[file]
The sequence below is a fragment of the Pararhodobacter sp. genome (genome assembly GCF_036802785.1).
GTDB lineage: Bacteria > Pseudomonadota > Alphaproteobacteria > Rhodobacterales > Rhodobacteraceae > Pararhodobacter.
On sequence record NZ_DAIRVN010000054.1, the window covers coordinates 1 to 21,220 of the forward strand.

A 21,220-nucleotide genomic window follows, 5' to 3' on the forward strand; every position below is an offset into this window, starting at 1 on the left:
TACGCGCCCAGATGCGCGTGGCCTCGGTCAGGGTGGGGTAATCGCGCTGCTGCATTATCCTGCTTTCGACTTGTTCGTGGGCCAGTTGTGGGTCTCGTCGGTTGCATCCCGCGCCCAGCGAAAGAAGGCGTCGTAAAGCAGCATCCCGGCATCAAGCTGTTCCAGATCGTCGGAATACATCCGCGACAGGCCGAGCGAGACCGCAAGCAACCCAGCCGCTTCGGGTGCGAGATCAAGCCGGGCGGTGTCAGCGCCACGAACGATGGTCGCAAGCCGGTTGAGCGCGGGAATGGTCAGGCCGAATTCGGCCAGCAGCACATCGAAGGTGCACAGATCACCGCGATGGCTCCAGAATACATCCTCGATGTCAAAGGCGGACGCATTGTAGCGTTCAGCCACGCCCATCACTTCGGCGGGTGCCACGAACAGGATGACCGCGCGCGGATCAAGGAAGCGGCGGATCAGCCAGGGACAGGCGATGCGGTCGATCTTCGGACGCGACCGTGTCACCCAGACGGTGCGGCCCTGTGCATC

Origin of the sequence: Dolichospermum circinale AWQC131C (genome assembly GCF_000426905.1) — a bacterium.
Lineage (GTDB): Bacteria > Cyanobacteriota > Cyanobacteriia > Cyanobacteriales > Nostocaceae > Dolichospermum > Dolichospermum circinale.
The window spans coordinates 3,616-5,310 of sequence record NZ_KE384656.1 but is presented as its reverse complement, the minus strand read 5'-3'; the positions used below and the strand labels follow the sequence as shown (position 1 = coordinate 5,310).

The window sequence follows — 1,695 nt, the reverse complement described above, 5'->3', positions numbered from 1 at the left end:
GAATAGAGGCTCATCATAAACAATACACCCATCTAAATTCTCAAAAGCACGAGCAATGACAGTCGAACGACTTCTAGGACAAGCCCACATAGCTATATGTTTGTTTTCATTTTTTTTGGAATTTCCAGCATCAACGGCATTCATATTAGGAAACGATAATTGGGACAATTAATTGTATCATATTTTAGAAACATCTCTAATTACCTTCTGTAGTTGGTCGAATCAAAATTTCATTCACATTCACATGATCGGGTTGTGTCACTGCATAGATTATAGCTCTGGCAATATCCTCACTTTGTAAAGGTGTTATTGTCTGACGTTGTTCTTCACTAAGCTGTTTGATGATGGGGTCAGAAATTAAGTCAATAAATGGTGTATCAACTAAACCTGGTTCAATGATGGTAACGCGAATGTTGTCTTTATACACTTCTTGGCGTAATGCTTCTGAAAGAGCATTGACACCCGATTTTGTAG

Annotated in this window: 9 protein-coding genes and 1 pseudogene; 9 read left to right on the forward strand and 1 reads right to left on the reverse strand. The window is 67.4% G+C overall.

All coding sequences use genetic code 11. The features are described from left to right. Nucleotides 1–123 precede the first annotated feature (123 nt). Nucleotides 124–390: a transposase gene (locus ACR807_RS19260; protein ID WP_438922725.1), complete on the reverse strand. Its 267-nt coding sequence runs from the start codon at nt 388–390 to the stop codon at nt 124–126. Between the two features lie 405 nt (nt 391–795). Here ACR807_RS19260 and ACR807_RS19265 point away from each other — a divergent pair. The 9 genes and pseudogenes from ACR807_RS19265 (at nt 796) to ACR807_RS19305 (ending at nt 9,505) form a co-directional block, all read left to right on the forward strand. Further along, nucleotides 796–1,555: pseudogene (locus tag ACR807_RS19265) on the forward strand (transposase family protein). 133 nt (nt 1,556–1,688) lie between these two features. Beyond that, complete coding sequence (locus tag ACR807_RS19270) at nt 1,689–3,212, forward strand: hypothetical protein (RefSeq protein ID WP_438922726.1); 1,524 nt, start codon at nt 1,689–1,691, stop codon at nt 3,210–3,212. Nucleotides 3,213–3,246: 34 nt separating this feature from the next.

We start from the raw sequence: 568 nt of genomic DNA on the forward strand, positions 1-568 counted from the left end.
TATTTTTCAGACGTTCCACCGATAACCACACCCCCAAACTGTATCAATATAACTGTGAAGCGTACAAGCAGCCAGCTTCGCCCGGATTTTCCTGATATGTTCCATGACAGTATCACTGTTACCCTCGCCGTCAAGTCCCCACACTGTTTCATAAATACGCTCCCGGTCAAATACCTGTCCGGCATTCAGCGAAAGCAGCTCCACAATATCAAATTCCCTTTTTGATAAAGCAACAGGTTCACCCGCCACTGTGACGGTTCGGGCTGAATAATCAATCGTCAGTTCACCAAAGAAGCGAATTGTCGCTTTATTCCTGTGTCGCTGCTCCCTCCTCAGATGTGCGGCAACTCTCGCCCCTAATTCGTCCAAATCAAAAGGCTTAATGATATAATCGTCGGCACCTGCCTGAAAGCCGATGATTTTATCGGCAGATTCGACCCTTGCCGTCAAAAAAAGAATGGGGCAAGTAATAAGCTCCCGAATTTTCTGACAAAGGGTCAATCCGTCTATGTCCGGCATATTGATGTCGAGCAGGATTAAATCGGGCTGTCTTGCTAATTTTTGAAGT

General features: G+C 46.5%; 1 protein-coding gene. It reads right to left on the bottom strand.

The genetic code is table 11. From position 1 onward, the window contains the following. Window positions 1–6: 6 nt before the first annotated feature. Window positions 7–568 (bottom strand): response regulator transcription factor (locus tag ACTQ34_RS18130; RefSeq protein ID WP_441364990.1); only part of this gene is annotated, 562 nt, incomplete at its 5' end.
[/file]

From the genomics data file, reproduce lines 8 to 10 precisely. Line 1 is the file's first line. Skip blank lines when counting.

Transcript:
The window spans coordinates 3,616-5,310 of sequence record NZ_KE384656.1 but is presented as its reverse complement, the minus strand read 5'-3'; the positions used below and the strand labels follow the sequence as shown (position 1 = coordinate 5,310).

The window sequence follows — 1,695 nt, the reverse complement described above, 5'->3', positions numbered from 1 at the left end:
GAATAGAGGCTCATCATAAACAATACACCCATCTAAATTCTCAAAAGCACGAGCAATGACAGTCGAACGACTTCTAGGACAAGCCCACATAGCTATATGTTTGTTTTCATTTTTTTTGGAATTTCCAGCATCAACGGCATTCATATTAGGAAACGATAATTGGGACAATTAATTGTATCATATTTTAGAAACATCTCTAATTACCTTCTGTAGTTGGTCGAATCAAAATTTCATTCACATTCACATGATCGGGTTGTGTCACTGCATAGATTATAGCTCTGGCAATATCCTCACTTTGTAAAGGTGTTATTGTCTGACGTTGTTCTTCACTAAGCTGTTTGATGATGGGGTCAGAAATTAAGTCAATAAATGGTGTATCAACTAAACCTGGTTCAATGATGGTAACGCGAATGTTGTCTTTATACACTTCTTGGCGTAATGCTTCTGAAAGAGCATTGACACCCGATTTTGTAG